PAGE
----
The new data, from a 90-day rat study and published in the peer-review journal Archives of Environmental Contamination and Toxicology, indicated liver and kidney toxicity in the rats, as well as differences in weight gain between the sexes as a result of eating the transgenic maize.
Alun Jones, EFSA spokesperson told FoodNavigator.com that the authority has not yet had the opportunity to look at the new study in detail but this will be done by their scientific experts before any decisions is made regarding the maize.
The GMO panel will meet on March 22nd and 23rd to consider and discuss the new study.
Jones also stated that this was not the first time that EFSA have been requested to look at MON863. Indeed, the authority released a statement in October 2004 following a request by the German authorities following a 13-week rat study that suggested kidney toxicity.
"Following [the GMO Panel's] investigation of the report, and of the retrospective evaluation of renal tissues and data derived from the 13-week rat feeding study performed by independent peer reviewers, the GMO Panel concludes that there is no evidence presented in the report that changes the conclusions already reached by the GMO Panel earlier this year in its Opinions on the safety of the insect-protected genetically modified maize MON 863 (EFSA 2004a, b)," read the October 2004 statement.
"These opinions state that the results of the rodent toxicity study with MON 863 maize did not indicate concerns about its safety for human and animal consumption."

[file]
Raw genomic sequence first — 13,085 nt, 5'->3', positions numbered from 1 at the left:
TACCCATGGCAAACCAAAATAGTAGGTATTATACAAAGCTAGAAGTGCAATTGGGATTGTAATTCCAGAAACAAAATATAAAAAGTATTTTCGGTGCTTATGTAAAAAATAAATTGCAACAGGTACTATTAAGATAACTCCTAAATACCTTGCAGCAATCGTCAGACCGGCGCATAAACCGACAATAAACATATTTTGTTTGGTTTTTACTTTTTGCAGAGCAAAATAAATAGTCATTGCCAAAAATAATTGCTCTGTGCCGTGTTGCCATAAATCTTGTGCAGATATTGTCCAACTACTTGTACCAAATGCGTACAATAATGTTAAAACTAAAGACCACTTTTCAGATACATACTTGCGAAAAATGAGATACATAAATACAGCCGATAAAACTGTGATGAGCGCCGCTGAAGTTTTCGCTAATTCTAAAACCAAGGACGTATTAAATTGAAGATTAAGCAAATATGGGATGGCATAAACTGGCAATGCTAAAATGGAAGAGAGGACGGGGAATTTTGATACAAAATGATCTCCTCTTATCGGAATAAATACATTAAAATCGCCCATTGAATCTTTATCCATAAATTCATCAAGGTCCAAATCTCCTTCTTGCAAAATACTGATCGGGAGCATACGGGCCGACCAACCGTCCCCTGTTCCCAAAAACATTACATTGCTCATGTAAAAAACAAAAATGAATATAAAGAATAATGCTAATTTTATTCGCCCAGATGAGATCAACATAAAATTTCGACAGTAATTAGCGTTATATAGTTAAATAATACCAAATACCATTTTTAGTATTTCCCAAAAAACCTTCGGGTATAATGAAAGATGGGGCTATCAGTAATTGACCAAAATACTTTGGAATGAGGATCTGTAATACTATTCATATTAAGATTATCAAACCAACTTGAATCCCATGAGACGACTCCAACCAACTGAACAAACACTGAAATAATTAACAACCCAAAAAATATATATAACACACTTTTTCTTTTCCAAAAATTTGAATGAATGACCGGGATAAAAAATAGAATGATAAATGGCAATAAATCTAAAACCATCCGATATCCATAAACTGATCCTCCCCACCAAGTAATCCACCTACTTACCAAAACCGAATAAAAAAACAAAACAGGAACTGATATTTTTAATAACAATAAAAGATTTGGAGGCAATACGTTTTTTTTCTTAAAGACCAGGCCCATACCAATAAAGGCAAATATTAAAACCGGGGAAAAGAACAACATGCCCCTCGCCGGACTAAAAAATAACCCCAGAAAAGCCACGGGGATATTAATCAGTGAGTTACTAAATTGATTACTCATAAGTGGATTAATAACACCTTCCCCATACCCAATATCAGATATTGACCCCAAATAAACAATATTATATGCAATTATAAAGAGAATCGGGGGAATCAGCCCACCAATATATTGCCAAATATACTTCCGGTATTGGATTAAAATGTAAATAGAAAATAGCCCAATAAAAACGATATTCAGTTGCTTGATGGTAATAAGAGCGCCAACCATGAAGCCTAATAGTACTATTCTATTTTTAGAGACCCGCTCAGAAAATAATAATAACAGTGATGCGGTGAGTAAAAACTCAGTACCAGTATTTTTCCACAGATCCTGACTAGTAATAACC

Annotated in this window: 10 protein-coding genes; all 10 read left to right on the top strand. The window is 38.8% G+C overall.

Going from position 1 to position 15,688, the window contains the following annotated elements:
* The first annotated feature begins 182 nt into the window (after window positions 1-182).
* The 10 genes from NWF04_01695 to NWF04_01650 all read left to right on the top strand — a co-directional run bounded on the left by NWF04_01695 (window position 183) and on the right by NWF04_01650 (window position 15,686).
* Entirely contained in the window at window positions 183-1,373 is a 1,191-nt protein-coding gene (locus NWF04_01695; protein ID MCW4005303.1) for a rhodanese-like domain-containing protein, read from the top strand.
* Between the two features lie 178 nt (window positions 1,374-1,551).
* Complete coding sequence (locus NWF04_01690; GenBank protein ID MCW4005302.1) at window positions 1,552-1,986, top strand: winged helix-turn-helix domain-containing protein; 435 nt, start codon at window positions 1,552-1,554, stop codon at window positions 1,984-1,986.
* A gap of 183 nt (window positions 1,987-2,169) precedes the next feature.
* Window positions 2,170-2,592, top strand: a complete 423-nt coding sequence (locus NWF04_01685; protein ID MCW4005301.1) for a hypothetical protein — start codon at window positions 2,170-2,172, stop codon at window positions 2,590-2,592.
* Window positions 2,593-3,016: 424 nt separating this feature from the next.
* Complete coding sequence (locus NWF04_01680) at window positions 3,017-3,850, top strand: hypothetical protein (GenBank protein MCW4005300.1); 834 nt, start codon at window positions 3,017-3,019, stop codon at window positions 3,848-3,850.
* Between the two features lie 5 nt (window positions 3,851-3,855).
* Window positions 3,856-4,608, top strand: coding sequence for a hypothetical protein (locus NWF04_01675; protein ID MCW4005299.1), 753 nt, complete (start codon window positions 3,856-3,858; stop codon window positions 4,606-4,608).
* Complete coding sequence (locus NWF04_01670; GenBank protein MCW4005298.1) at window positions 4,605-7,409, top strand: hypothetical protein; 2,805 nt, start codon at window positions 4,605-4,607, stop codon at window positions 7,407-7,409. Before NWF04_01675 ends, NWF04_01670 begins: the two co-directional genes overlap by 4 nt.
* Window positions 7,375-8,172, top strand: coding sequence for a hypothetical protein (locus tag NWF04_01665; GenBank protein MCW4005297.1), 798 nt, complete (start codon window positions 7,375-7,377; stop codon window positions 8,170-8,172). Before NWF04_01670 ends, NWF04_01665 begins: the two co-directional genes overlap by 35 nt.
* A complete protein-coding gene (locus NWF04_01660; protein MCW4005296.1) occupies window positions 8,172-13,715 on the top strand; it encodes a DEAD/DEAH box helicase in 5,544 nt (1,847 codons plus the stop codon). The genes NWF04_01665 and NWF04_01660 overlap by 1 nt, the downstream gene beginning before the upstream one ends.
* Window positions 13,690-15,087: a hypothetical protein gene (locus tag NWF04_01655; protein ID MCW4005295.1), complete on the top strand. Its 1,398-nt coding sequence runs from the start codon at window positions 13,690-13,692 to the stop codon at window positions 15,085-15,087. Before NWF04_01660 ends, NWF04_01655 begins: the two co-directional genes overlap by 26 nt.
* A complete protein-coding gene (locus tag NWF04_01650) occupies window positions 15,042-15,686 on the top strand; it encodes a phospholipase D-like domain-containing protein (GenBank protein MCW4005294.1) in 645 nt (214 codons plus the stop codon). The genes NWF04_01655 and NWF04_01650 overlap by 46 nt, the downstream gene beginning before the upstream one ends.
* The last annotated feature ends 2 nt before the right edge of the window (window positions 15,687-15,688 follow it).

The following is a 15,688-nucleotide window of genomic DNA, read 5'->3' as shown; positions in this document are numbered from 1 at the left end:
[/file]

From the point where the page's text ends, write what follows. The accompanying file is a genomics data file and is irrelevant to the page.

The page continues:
The researchers behind the new study, led by Professor Gilles Eric Séralini from the independent CRIIGEN (Committee for Independent Research and Genetic Engineering) based at the University of Caen questioned the methods used by Monsanto to initially show the safety and non-toxicity of the corn, saying that the statistical methods used were insufficient to observed any possible disruptions in biochemistry.
"Monsanto's analyses do not stand up to rigorous scrutiny - to begin with, their statistical protocols are highly questionable. Worse, the company failed to run a sufficient analysis of the differences in animal weight. Crucial data from urine tests were concealed in the company's own publications," said Séralini during a joint press conference with environmental group Greenpeace in Berlin.
Monsanto have continued to defend the safety record of their corn. Spokesperson, Lee Quarles, told FoodNavigator.com: "The important thing to note in all of this is the fact that the overwhelming opinion of expert authorities is that MON 863 is safe for human and animal consumption. This includes experts in Europe as the European competent authorities concur that MON 863 YieldGard Rootworm maize is safe for human and animal health and the environment.
"Please also note that MON 863 YieldGard Rootworm maize has completed full regulatory review and has been grown commercially in the United States and Canada since 2003. This product has also been approved for import and food use in many countries around the world, including Japan, Korea, Taiwan, the Philippines, Russia and Mexico," he added.
MON863 is a transgenic maize genetically modified to express the Bt-toxin (Cry3Bb1) which enables the plant to be insect repellent against the corn rootworm pest. It is different from other GM corns of the market since these express the Cry1Ab toxin which is toxic to the European corn borer.
It received European approval for use in animal feed in 2005 and for human consumption in 2006.